Back-to-back meetings at Town Hall Wednesday morning tackled ways to improve conditions for seniors in Darien. At 9 a.m., the Commission on Aging voted to support the Facilities Study Task Force, provided that the senior center is the major driving force. An hour later, the task force convened for its second meeting.

First Selectman David Campbell, who originally proposed the building swap which would raze the current senior center, shift the center to the Board of Education facility and migrate the BOE to the old library, back in December, sat in on the meeting, along with fellow Republican Selectman and Task Force Chairman Jayme Stevenson. Democratic Selectman Callie Sullivan, who is also a member of the task force, serves as the BOS liaison to the commission, and also attended the meeting.

While commission members agreed that searching for a safer, better facility for the senior center is a driving charge, they also took the time to talk about ways to improve other aspects of life for Darien's aging population.

"I think we should continue to encourage people to look at seniors as a whole in Darien," Sullivan said. "Seniors don't have enough affordable housing in Darien. We can have the most wonderful senior center in the world, but if seniors can't afford to live here, then they won't come."

Sullivan told commission members that she had researched the amount of designated affordable senior housing in surrounding towns. According to her findings, Darien has 30 units of designated affordable senior housing, while New Canaan has 119, Greenwich has 291, Westport has 50, Wilton has 115 and Weston has one.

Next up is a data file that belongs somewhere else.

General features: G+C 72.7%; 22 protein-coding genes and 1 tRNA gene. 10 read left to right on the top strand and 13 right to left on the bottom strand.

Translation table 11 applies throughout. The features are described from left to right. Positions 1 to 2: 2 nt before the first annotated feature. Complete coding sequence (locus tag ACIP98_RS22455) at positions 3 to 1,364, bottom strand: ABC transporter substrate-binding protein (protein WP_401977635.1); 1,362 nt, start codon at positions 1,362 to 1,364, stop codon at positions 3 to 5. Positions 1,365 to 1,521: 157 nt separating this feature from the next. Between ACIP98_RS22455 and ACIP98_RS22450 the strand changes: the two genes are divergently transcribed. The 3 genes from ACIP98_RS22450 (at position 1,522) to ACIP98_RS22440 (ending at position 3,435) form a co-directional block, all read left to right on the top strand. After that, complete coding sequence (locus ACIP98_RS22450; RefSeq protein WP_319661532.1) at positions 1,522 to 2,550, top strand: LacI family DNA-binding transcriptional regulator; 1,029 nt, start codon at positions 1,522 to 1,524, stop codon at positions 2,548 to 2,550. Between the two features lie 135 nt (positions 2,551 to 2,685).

"No one will disagree that Darien needs senior affordable housing. What I can't say is whether it should be at 35 Leroy," Stevenson said. "I think it's very appropriate for your organization to talk about senior affordable housing. Clearly we need it. I would also throw into the mix market-rate housing."

As for moving the current senior center to the Board of Education facilities, Campbell told the board it could increase participation at the center.

"I truly believe that if you give Beth [Paris, senior center director] an appropriate space, the senior center is going to grow. You're going to bring people together and build community," he said. "Unfortunately in the last 20 years, it's been a step child out there on Edgerton."

During the task force meeting, Susan Swiatek, director of Parks and Recreation, which oversees the senior center, discussed the potential benefits of moving the facility to a more central location.

"If we're here, the library's right there. What a great opportunity for interagency collaboration," she said.

Sullivan also pitched the idea of a concession stand that could be geared toward seniors during the day and toward guests who attend sporting events at the gymnasium in the evening, which would provide a "community-center feel" as well as additional revenue.

Moving the facility to the current BOE location would bring seniors closer to the center of town, Campbell said. As for whether it will work out, that's the charge set forward for the task force.

Swiatek and Paris both discussed the need to change the definition of senior in Darienites minds, shifting the image it sparks from pre-nursing home adults to an AARP-like definition of 50-plus-year-olds.

This new way of looking at "seniors" in Darien will help create more of a community feel, they said.

The task force will meet again next Wednesday morning, and the commission will hold a special meeting on Feb. 24 to discuss the findings of the task force.